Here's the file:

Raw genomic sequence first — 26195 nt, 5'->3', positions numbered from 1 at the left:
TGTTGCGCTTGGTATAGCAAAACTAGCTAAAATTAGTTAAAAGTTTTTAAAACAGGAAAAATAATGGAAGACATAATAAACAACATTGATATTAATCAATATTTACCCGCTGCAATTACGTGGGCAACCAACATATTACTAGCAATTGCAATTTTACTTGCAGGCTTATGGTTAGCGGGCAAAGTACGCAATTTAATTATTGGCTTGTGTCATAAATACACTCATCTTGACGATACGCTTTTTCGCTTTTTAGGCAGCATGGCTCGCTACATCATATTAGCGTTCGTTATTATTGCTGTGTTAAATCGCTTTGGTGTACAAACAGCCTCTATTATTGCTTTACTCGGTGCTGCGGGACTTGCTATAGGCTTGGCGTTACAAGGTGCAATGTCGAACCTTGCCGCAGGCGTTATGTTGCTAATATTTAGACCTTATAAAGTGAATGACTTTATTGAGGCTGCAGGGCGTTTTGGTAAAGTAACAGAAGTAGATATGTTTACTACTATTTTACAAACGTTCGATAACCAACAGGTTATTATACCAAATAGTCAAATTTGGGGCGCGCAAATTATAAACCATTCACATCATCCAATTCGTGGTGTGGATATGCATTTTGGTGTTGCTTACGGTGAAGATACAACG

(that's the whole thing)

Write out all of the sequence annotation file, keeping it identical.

Raw genomic sequence first — 26195 nt, 5'->3', positions numbered from 1 at the left:
TGTTGCGCTTGGTATAGCAAAACTAGCTAAAATTAGTTAAAAGTTTTTAAAACAGGAAAAATAATGGAAGACATAATAAACAACATTGATATTAATCAATATTTACCCGCTGCAATTACGTGGGCAACCAACATATTACTAGCAATTGCAATTTTACTTGCAGGCTTATGGTTAGCGGGCAAAGTACGCAATTTAATTATTGGCTTGTGTCATAAATACACTCATCTTGACGATACGCTTTTTCGCTTTTTAGGCAGCATGGCTCGCTACATCATATTAGCGTTCGTTATTATTGCTGTGTTAAATCGCTTTGGTGTACAAACAGCCTCTATTATTGCTTTACTCGGTGCTGCGGGACTTGCTATAGGCTTGGCGTTACAAGGTGCAATGTCGAACCTTGCCGCAGGCGTTATGTTGCTAATATTTAGACCTTATAAAGTGAATGACTTTATTGAGGCTGCAGGGCGTTTTGGTAAAGTAACAGAAGTAGATATGTTTACTACTATTTTACAAACGTTCGATAACCAACAGGTTATTATACCAAATAGTCAAATTTGGGGCGCGCAAATTATAAACCATTCACATCATCCAATTCGTGGTGTGGATATGCATTTTGGTGTTGCTTACGGTGAAGATACAACG